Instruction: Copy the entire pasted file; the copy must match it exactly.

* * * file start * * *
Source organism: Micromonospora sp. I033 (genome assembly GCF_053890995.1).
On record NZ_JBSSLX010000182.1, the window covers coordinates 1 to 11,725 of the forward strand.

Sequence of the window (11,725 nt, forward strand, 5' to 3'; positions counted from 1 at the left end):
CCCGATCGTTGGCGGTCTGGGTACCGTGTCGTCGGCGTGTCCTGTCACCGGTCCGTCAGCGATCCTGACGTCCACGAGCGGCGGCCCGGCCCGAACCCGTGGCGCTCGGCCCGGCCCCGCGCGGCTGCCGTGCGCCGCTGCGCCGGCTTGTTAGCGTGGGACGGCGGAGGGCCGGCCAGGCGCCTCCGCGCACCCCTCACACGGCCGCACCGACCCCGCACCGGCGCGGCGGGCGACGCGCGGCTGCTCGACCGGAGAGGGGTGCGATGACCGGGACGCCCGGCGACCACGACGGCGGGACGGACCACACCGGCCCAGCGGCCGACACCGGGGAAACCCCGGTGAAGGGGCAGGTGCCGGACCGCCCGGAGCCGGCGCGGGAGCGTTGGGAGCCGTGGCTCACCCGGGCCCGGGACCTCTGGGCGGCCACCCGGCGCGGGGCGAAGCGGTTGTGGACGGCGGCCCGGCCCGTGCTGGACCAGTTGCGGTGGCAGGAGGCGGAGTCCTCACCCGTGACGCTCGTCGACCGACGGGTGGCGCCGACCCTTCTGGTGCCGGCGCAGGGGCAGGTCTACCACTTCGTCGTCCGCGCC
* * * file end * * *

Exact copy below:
Source organism: Micromonospora sp. I033 (genome assembly GCF_053890995.1).
On record NZ_JBSSLX010000182.1, the window covers coordinates 1 to 11,725 of the forward strand.

Sequence of the window (11,725 nt, forward strand, 5' to 3'; positions counted from 1 at the left end):
CCCGATCGTTGGCGGTCTGGGTACCGTGTCGTCGGCGTGTCCTGTCACCGGTCCGTCAGCGATCCTGACGTCCACGAGCGGCGGCCCGGCCCGAACCCGTGGCGCTCGGCCCGGCCCCGCGCGGCTGCCGTGCGCCGCTGCGCCGGCTTGTTAGCGTGGGACGGCGGAGGGCCGGCCAGGCGCCTCCGCGCACCCCTCACACGGCCGCACCGACCCCGCACCGGCGCGGCGGGCGACGCGCGGCTGCTCGACCGGAGAGGGGTGCGATGACCGGGACGCCCGGCGACCACGACGGCGGGACGGACCACACCGGCCCAGCGGCCGACACCGGGGAAACCCCGGTGAAGGGGCAGGTGCCGGACCGCCCGGAGCCGGCGCGGGAGCGTTGGGAGCCGTGGCTCACCCGGGCCCGGGACCTCTGGGCGGCCACCCGGCGCGGGGCGAAGCGGTTGTGGACGGCGGCCCGGCCCGTGCTGGACCAGTTGCGGTGGCAGGAGGCGGAGTCCTCACCCGTGACGCTCGTCGACCGACGGGTGGCGCCGACCCTTCTGGTGCCGGCGCAGGGGCAGGTCTACCACTTCGTCGTCCGCGCC